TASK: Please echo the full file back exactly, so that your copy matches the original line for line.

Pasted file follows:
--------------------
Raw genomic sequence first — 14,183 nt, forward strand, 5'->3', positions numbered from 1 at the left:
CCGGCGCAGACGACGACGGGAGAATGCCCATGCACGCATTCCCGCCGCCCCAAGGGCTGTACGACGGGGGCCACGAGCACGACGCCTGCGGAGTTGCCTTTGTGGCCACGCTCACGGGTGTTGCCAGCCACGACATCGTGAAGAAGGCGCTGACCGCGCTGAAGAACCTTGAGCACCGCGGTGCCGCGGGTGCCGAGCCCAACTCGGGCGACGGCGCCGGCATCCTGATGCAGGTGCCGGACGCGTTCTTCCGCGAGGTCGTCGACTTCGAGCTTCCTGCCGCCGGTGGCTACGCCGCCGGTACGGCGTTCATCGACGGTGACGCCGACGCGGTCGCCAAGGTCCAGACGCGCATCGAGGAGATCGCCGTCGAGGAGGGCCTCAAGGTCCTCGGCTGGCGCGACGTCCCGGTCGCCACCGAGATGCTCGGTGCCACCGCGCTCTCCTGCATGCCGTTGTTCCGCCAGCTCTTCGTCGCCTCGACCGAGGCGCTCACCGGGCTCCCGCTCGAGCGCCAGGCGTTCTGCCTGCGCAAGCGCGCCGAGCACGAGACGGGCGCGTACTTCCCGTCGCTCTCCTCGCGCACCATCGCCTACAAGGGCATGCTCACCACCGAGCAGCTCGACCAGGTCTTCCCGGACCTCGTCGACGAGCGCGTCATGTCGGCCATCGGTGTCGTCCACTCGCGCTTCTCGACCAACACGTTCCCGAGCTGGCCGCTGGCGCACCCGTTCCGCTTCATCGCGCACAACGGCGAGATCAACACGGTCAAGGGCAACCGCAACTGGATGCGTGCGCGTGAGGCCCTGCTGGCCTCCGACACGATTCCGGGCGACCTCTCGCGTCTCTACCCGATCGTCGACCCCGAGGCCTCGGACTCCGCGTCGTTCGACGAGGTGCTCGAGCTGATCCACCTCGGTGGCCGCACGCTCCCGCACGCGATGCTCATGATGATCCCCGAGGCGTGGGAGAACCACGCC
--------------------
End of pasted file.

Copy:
Raw genomic sequence first — 14,183 nt, forward strand, 5'->3', positions numbered from 1 at the left:
CCGGCGCAGACGACGACGGGAGAATGCCCATGCACGCATTCCCGCCGCCCCAAGGGCTGTACGACGGGGGCCACGAGCACGACGCCTGCGGAGTTGCCTTTGTGGCCACGCTCACGGGTGTTGCCAGCCACGACATCGTGAAGAAGGCGCTGACCGCGCTGAAGAACCTTGAGCACCGCGGTGCCGCGGGTGCCGAGCCCAACTCGGGCGACGGCGCCGGCATCCTGATGCAGGTGCCGGACGCGTTCTTCCGCGAGGTCGTCGACTTCGAGCTTCCTGCCGCCGGTGGCTACGCCGCCGGTACGGCGTTCATCGACGGTGACGCCGACGCGGTCGCCAAGGTCCAGACGCGCATCGAGGAGATCGCCGTCGAGGAGGGCCTCAAGGTCCTCGGCTGGCGCGACGTCCCGGTCGCCACCGAGATGCTCGGTGCCACCGCGCTCTCCTGCATGCCGTTGTTCCGCCAGCTCTTCGTCGCCTCGACCGAGGCGCTCACCGGGCTCCCGCTCGAGCGCCAGGCGTTCTGCCTGCGCAAGCGCGCCGAGCACGAGACGGGCGCGTACTTCCCGTCGCTCTCCTCGCGCACCATCGCCTACAAGGGCATGCTCACCACCGAGCAGCTCGACCAGGTCTTCCCGGACCTCGTCGACGAGCGCGTCATGTCGGCCATCGGTGTCGTCCACTCGCGCTTCTCGACCAACACGTTCCCGAGCTGGCCGCTGGCGCACCCGTTCCGCTTCATCGCGCACAACGGCGAGATCAACACGGTCAAGGGCAACCGCAACTGGATGCGTGCGCGTGAGGCCCTGCTGGCCTCCGACACGATTCCGGGCGACCTCTCGCGTCTCTACCCGATCGTCGACCCCGAGGCCTCGGACTCCGCGTCGTTCGACGAGGTGCTCGAGCTGATCCACCTCGGTGGCCGCACGCTCCCGCACGCGATGCTCATGATGATCCCCGAGGCGTGGGAGAACCACGCC